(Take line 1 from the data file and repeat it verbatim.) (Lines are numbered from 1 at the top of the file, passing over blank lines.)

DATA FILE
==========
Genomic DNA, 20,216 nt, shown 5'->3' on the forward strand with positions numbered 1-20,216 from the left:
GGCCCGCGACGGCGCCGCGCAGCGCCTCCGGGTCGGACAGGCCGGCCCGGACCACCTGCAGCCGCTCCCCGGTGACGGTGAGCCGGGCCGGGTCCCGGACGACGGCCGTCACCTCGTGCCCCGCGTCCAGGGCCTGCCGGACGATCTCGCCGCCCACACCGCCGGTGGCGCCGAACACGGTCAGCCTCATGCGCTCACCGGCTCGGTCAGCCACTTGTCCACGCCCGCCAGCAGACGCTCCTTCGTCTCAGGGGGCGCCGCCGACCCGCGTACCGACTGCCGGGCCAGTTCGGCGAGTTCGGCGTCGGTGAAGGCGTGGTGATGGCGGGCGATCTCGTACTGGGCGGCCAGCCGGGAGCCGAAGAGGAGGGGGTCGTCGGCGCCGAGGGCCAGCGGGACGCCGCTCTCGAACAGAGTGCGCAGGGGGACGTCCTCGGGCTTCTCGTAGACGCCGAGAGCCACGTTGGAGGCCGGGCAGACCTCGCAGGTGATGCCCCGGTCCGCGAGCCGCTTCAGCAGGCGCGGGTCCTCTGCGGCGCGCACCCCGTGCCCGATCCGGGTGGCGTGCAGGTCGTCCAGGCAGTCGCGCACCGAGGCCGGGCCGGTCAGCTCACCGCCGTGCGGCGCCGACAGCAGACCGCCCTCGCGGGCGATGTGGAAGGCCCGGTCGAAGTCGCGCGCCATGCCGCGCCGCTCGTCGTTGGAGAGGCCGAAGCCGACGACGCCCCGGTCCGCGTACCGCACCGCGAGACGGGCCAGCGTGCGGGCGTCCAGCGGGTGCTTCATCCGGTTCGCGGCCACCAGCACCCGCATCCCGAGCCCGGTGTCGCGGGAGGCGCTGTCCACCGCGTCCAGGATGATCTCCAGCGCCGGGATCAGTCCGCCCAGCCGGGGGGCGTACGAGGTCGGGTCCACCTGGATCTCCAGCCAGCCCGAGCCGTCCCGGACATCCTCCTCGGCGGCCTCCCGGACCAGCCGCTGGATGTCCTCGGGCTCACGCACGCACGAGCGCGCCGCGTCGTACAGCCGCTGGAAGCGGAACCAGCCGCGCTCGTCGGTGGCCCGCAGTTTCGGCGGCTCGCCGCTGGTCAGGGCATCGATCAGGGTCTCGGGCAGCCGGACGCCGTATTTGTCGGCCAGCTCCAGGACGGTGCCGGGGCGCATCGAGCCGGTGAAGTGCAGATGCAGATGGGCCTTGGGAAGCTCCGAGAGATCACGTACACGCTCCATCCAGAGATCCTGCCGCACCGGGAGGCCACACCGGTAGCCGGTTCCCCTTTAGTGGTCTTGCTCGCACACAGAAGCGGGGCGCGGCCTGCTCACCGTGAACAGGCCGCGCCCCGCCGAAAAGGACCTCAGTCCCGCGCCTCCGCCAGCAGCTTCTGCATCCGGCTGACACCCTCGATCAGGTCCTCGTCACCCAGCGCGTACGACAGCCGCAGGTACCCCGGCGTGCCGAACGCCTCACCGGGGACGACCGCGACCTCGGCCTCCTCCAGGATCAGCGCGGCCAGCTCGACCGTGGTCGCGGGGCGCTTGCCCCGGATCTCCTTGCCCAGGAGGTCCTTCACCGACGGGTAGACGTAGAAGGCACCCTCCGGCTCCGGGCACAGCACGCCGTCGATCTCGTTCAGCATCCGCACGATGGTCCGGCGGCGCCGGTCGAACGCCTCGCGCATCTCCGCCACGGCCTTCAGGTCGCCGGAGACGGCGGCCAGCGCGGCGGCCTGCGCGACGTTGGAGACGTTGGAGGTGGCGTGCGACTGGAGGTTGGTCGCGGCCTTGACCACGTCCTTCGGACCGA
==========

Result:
Genomic DNA, 20,216 nt, shown 5'->3' on the forward strand with positions numbered 1-20,216 from the left: